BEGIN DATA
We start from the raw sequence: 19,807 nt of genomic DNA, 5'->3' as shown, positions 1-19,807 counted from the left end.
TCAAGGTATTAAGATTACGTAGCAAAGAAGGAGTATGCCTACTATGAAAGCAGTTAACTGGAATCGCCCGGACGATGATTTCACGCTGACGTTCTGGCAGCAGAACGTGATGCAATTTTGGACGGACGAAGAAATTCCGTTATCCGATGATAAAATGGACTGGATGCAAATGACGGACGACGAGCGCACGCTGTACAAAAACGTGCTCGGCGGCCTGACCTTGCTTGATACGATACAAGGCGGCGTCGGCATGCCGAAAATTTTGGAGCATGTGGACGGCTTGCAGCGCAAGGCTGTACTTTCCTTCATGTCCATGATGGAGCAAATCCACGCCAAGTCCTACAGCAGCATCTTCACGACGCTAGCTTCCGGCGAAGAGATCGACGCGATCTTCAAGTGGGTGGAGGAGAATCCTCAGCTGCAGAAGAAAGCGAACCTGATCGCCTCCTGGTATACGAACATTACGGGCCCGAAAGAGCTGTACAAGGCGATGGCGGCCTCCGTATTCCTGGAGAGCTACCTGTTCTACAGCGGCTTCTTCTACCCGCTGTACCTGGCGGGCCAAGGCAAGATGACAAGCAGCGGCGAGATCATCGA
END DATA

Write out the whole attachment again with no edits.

We start from the raw sequence: 19,807 nt of genomic DNA, 5'->3' as shown, positions 1-19,807 counted from the left end.
TCAAGGTATTAAGATTACGTAGCAAAGAAGGAGTATGCCTACTATGAAAGCAGTTAACTGGAATCGCCCGGACGATGATTTCACGCTGACGTTCTGGCAGCAGAACGTGATGCAATTTTGGACGGACGAAGAAATTCCGTTATCCGATGATAAAATGGACTGGATGCAAATGACGGACGACGAGCGCACGCTGTACAAAAACGTGCTCGGCGGCCTGACCTTGCTTGATACGATACAAGGCGGCGTCGGCATGCCGAAAATTTTGGAGCATGTGGACGGCTTGCAGCGCAAGGCTGTACTTTCCTTCATGTCCATGATGGAGCAAATCCACGCCAAGTCCTACAGCAGCATCTTCACGACGCTAGCTTCCGGCGAAGAGATCGACGCGATCTTCAAGTGGGTGGAGGAGAATCCTCAGCTGCAGAAGAAAGCGAACCTGATCGCCTCCTGGTATACGAACATTACGGGCCCGAAAGAGCTGTACAAGGCGATGGCGGCCTCCGTATTCCTGGAGAGCTACCTGTTCTACAGCGGCTTCTTCTACCCGCTGTACCTGGCGGGCCAAGGCAAGATGACAAGCAGCGGCGAGATCATCGA